Siemens Healthineers and City Cancer Challenge (C/Can) are expanding the geographical and technological scope of their partnership for the long term, building on their existing collaboration to enable more timely cancer diagnosis and treatment, and increase survivorship for patients in low- and middle-income countries.

The partnership, signed by Bernd Montag and Isabel Mestres, aims to improve cancer treatment outcomes and equity in four main ways: minimizing the time gap from first symptoms to diagnosis; workforce training; patient-management technology; and helping more women to attain leadership roles in healthcare.

Siemens Healthineers is committing CHF 5 million over the next five years to help close gaps in the pathway from first cancer symptoms to diagnosis to treatment, improving access to quality cancer care and gender health equity. C/Can works with city stakeholders from the public and private sectors to improve access to cancer care from the ground up in low-and middle-income countries, and currently has projects in 14 cities in the Americas, Africa and Asia.

Siemens Healthineers will contribute its expertise in technology infrastructure and digitalization to improve patient management and track the quality of cancer care, linking cities to share knowledge gained as the projects progress. The expansion of the partnership builds on a long-standing collaboration between C/Can and cancer-care provider Varian, which is now a Siemens Healthineers company.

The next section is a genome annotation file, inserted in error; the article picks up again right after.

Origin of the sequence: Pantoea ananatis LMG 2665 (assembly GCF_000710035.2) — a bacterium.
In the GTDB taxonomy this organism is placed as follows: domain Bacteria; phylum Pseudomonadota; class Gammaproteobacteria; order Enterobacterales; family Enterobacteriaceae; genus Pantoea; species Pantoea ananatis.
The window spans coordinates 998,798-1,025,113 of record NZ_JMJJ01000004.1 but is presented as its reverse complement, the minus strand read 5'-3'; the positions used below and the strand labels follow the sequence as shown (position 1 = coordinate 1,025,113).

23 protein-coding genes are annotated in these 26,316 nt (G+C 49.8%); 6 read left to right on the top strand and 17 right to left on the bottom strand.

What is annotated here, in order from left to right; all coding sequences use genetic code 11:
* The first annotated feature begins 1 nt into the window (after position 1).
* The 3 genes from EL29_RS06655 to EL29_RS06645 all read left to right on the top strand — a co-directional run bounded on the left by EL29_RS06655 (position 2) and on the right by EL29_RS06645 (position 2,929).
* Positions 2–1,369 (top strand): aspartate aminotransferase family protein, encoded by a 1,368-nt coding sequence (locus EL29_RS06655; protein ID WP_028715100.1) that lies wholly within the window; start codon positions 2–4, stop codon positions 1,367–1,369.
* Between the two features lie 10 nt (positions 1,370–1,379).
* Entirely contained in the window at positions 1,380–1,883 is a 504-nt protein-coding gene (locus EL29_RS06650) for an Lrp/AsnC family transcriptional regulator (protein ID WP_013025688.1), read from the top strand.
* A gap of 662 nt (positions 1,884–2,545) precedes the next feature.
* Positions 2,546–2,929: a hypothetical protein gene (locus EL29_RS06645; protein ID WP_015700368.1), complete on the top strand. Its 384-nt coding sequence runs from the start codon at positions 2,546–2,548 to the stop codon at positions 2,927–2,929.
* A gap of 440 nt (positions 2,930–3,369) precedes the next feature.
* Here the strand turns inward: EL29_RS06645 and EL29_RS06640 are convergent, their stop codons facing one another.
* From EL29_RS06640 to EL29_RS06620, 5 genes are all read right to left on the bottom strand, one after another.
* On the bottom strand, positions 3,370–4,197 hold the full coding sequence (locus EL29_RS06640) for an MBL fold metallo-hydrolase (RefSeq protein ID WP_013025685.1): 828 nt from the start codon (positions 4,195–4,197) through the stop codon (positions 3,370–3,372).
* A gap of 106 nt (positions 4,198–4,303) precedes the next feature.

In addition, the two organizations will develop training programs in diagnostics and radiotherapy to ensure healthcare professionals have the skills needed to deliver quality care.

The partnership has expanded over the years to include cooperation in cancer treatment, diagnostics, digital health and patient management, and real progress is evident towards our goal in the Colombian city of Cali of reducing the time from first symptoms to cancer diagnosis. In this first phase, diagnosis will be confirmed sooner so treatment can be initiated earlier, which can make the difference between life and death.

It is only by committing to locally driven, globally supported cancer solutions over the long term that we can come closer to making equitable access to quality cancer care a reality for everyone,” said Bernd Montag, CEO of Siemens Healthineers.

What works in one place in the world doesn’t work in another place so we need to come up with contextualized solutions,” said Isabel Mestres, CEO of C/Can.

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